Dou­ble the Denim

Au­thor MAR­LON JAMES re mem­bers the first time he saw denim on denim DONE RIGHT—and how he’s COPIED IT ev­ersince

Esquire (Philippines) - - STYLE -

Denim on denim is swag­ger in ex­cel­sis. A don’t-try-this-at-home mis­take that I al­ways make at home, where ev­ery­thing looks cooler in a bed­room mir­ror. The first time I tried it, on a Satur­day in Kingston in 1985, I looked like the one jack­ass in Ja­maica who wasn’t aware that Hal­loween was an Amer­i­can hol­i­day. Of course I was doomed to fail. At 14, I was cool but had no groove, and denim on denim was over be­fore it even be­gan.

The prob­lem was that denim on denim al­ways walked that line be­tween cocky and tacky. Es­pe­cially ’70s denim on ’70s rock stars: open shirt, hairy chest aroar, that trouser-snake hip shake. The look needed a se­ri­ous coun­ter­bal­ance of cool to pull off. En­ter Marvin Gaye. I didn’t even no­tice him un­til my beat-mak­ing friends started sam­pling Trou­ble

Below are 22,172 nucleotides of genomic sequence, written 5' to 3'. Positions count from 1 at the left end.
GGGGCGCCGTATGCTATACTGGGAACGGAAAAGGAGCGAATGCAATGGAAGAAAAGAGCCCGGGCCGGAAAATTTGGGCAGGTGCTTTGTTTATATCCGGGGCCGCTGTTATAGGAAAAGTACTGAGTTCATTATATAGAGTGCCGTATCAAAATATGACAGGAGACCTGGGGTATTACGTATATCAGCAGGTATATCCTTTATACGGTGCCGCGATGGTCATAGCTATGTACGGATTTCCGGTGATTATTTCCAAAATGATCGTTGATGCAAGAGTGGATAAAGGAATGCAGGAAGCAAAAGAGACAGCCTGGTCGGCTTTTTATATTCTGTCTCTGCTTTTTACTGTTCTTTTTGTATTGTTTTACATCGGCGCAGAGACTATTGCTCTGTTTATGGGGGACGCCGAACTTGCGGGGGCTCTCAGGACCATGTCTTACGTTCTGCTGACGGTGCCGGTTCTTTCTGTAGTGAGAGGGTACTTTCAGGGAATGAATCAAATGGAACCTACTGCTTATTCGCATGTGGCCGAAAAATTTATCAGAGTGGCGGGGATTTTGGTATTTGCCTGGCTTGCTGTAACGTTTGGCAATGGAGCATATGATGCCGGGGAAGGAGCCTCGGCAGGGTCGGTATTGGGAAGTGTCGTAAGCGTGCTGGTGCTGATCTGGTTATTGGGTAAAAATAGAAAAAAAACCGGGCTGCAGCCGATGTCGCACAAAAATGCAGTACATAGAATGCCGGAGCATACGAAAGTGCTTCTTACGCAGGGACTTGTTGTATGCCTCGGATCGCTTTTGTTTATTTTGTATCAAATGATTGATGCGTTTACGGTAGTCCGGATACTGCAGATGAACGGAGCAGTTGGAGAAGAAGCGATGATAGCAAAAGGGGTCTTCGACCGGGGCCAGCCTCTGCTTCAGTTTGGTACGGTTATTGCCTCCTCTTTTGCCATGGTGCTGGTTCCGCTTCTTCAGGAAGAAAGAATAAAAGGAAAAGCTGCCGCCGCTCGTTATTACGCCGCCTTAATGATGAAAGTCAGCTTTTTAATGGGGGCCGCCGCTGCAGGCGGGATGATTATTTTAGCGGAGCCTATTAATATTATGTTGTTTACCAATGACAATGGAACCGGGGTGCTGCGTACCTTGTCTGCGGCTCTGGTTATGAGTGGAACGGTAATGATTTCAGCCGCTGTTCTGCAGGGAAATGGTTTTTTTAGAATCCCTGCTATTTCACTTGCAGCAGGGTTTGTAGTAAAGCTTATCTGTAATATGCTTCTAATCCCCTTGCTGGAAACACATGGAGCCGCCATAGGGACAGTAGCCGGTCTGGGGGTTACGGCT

Man. But the record that caused trou­ble in my wardrobe was Let’s Get It

On. Just like that, there he was, dressed

in denim on denim, a bold-as-fuck fash­ion move on his bold­est-ever al­bum. It made per­fect sense—if you were go­ing to tell Amer­ica that she sure loves to ball, you had bet­ter come with se­ri­ous stylis­tic at­ti­tude. He looked like he wasn’t even try­ing, which was the hard­est part to pull off.

Usu­ally the rule with denim on denim is don’t, and if you do, at least mis­match. But that was a rule for mere mor­tals, and there’s no mere in Gaye. Not only did his shirt and pants match ex­actly, but he punc­tu­ated the look with a red ski cap on top, like a pe­riod. Shirt open, the color of his tank top wasn’t far from the color of his skin, and it oc­curred to me that the se­cret to denim on denim was the non­denim de­tails. That ev­ery bold state­ment needs a comma and a pe­riod—a pause (muted tank) and an end point (at­ten­tion­grab­bing head gear).

Fast-track to 2005, and I’m head­ing to a Brook­lyn gallery. I’m walk­ing down Clin­ton Av­enue, com­bat boots hit­ting the pave­ment, denim boot-cut jeans and denim cow­boy shirt, both the same shade of blue. The comma: a gray T-shirt. The pe­riod: a red­green-and-gold Rasta cap to pack in bushy dread­locks. Com­ing through the head­phones: Marvin Gaye.

Shirt by Levi’s Vin­tage Cloth­ing.

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